Will a bad economy be good for education?
I have never in my lifetime been as worried about the economy as I am now. I've never seen anything like the financial crisis our nation has run into, and it sounds like there is no question we are in a recession. I wonder just how bad it's going to get. Our unemployment rate is headed toward eight percent, and I'm wondering just how high it will go. I believe it hit 11.3 percent in the early 1980s, and I wonder if we're going to top that. During my lifetime, whenever we've had a recession we've gotten out of it through increased deficit spending by our federal government. But our federal deficit was at $400 billion per year before things got really bad--before the $700 billion bailout of our financial institutions, and before talk of a bailout for the automobile industry, and before unemployment started increasing significantly, which of course will cause federal revenues to decrease and spending to increase even more. I'm wondering just how high our deficit can go. Is there any limit to what we can borrow in a year before our whole house of cards comes tumbling down? It looks like we're about to find out. It really scares me. There might, however, be at least one small silver lining inside this very black cloud. It might be good for education.
If you are wondering what the heck I'm talking about, let me explain. I began my teaching career in Mt. Iron which is in the middle of the Iron Range in Minnesota. At that time, the taconite industry was booming, and it continued to boom for the first few years that I worked there. Kids were graduating from high school, and going right to work in the taconite plants or in construction and making very good money. I remember asking one mediocre student, who I thought had some talent, why he didn't try harder. He turned to me and said, "Why should I? In six months I'll be making more money than you are."
About two years after this incident, the floor fell out from under the taconite industry, and Minnesota's Iron Range has never been the same. Minntac, the plant in Mt. Iron cut their workforce of 4,000 down to 1,500. No longer were high school students bragging to their high school teachers that they'd soon be making more money than they were. In fact, there seemed to be a definite improvement in overall effort and performance of our student body. With so few jobs available, and so much unemployment, it was clear to a lot of our kids that if they ever wanted to be able to make a decent living, education was going to matter. No longer could they count on getting out of high school, going right to work in the taconite plant and making good money.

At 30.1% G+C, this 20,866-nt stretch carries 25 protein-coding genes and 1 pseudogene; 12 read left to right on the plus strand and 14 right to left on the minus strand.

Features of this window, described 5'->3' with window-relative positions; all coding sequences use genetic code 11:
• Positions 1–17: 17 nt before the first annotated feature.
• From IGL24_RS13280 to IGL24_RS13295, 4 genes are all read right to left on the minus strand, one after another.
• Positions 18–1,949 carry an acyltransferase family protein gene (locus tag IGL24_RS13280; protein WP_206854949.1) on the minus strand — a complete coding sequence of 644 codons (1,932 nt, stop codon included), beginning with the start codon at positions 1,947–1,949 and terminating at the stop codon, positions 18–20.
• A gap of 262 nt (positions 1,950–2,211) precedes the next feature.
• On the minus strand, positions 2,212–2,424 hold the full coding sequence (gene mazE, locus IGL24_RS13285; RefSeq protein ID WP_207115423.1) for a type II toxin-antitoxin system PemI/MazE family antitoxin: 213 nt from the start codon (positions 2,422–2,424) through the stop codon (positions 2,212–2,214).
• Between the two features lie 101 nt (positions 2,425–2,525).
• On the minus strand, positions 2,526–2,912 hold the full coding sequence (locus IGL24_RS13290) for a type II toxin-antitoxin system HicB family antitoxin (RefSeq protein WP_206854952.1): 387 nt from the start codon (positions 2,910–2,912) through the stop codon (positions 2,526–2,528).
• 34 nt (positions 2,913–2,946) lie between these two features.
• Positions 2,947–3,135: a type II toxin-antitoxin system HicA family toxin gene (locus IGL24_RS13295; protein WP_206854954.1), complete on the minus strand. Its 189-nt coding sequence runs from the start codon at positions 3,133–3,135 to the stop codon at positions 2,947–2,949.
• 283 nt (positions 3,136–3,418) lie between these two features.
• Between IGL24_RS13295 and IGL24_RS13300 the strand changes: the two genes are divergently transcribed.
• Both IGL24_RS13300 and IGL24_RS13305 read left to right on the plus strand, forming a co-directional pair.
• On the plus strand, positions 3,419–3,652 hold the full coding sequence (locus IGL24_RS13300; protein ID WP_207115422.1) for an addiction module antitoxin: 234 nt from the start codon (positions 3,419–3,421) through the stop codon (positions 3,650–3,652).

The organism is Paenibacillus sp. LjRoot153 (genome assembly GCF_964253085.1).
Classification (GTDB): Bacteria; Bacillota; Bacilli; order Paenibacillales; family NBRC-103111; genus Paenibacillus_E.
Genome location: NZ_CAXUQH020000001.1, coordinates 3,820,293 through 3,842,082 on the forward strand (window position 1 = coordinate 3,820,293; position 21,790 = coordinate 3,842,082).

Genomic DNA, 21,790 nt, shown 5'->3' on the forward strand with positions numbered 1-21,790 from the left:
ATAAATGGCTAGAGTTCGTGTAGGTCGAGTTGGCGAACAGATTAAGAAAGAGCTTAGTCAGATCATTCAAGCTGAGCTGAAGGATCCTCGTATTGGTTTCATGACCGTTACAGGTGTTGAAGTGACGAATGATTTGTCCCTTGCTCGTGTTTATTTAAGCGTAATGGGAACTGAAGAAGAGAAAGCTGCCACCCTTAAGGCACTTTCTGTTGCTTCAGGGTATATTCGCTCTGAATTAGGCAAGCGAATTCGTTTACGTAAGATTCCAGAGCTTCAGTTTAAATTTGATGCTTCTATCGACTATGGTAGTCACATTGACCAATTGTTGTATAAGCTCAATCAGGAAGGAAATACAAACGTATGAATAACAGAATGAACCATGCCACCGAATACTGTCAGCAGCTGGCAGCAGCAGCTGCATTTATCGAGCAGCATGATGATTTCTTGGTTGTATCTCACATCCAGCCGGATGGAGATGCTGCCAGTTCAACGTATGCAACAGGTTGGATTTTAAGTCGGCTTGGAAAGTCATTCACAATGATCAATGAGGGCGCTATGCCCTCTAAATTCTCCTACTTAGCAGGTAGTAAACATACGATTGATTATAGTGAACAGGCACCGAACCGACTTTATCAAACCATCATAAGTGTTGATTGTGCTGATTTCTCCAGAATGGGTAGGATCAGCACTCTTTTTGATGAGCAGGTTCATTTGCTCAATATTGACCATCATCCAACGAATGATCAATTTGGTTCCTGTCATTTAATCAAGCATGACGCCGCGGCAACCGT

I must confess that I never grasped the full effect of this until I moved here to Warroad in 1989. After one year in Warroad, it was clear to me that I would have to make adjustments because the effort and performance of the students here was so much worse than what I had gotten accustomed to during my last few years on the Iron Range. The factories in this area are non-union, so they don't pay nearly as well as the plants on the Iron Range did, but there has been full employment during the entire time I've lived here. Kids have always assumed there would be jobs waiting for them once they got out of high school no matter how poorly they've performed.
There is another problem for education, at least at the high school level, that goes hand in hand with the full employment this area has had since I've moved here. That is the large number of high school students who work part-time jobs--sometimes more than one--during the school year. I don't know how many times I've had students tell me that they couldn't do a homework assignment because they had to work.
The effects of our faltering economy haven't really hit this area, yet, but I strongly suspect they will. My understanding is that the orders for Marvin Windows, the major employer in our area, are okay up until about the new year, but then they fall off a cliff. Marvin Windows has always handled slow times by having their employees work 32 hour instead of 40 hour weeks, and as far as I know, they've never laid workers off. But right now, I'm very worried about our community. Right now, I'm very worried about our nation. I hope my fears about our economy turn out to be exaggerated. I hope things don't get too bad, and if they do, I hope it doesn't last very long. But if it does, I actually think it might be a good thing for American education.